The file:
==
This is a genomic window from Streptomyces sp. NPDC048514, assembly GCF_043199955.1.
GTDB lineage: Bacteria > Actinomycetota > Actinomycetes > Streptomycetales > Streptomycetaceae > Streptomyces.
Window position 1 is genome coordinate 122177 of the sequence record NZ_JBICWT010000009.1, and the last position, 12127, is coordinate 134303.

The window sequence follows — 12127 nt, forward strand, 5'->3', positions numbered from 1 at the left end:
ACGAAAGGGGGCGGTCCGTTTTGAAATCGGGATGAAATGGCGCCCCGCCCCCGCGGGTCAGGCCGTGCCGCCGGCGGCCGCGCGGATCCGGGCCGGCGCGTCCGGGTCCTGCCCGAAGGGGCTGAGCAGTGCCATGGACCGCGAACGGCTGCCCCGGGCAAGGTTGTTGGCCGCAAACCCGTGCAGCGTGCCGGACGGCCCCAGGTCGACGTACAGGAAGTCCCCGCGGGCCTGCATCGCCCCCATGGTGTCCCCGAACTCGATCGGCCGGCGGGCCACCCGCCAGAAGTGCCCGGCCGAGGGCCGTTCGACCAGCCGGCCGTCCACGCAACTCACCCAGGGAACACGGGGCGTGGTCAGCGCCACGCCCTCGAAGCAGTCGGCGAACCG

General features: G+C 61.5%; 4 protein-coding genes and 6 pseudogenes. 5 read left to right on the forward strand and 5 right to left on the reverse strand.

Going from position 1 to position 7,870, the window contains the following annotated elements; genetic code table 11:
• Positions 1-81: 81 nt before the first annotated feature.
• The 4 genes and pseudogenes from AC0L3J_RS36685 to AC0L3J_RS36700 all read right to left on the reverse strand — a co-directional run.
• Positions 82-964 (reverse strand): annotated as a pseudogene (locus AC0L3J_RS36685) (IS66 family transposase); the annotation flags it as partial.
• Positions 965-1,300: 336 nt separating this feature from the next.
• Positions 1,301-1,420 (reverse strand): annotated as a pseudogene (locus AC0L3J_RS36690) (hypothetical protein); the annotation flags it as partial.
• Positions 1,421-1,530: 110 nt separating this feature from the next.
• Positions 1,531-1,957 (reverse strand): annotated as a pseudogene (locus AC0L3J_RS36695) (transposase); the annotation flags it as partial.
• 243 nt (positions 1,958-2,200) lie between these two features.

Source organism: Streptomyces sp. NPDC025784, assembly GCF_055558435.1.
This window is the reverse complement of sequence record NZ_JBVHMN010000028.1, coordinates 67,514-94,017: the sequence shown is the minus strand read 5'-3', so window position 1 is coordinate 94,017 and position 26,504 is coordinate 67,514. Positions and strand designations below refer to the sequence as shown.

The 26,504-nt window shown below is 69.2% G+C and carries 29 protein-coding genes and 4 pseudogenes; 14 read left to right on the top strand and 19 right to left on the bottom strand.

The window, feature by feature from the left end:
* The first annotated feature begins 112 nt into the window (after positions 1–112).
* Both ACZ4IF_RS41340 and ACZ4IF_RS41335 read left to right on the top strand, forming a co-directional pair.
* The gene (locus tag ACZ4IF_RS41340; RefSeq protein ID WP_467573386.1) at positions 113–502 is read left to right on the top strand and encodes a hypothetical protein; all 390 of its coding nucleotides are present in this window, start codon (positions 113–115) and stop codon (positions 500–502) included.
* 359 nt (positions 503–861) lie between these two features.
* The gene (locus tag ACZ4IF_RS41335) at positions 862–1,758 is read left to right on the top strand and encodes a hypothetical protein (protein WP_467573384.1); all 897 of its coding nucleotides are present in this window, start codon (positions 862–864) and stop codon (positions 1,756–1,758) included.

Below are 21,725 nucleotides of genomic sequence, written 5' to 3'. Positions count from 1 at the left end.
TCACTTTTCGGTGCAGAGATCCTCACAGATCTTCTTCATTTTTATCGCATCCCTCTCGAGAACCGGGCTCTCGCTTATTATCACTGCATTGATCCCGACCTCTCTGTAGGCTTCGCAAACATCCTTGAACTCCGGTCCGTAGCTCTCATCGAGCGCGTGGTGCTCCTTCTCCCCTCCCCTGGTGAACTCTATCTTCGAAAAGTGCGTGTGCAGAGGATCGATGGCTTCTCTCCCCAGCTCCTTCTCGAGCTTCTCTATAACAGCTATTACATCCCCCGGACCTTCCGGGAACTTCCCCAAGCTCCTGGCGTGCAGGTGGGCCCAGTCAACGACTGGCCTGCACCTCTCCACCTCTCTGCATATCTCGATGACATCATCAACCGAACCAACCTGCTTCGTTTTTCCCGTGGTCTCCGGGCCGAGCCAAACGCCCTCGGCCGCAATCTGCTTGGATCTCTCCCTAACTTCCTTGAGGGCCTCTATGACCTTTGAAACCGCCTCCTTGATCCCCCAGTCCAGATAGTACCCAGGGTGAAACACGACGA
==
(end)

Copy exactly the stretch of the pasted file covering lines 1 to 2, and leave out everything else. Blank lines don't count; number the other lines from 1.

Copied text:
This is a genomic window from Streptomyces sp. NPDC048514, assembly GCF_043199955.1.
GTDB lineage: Bacteria > Actinomycetota > Actinomycetes > Streptomycetales > Streptomycetaceae > Streptomyces.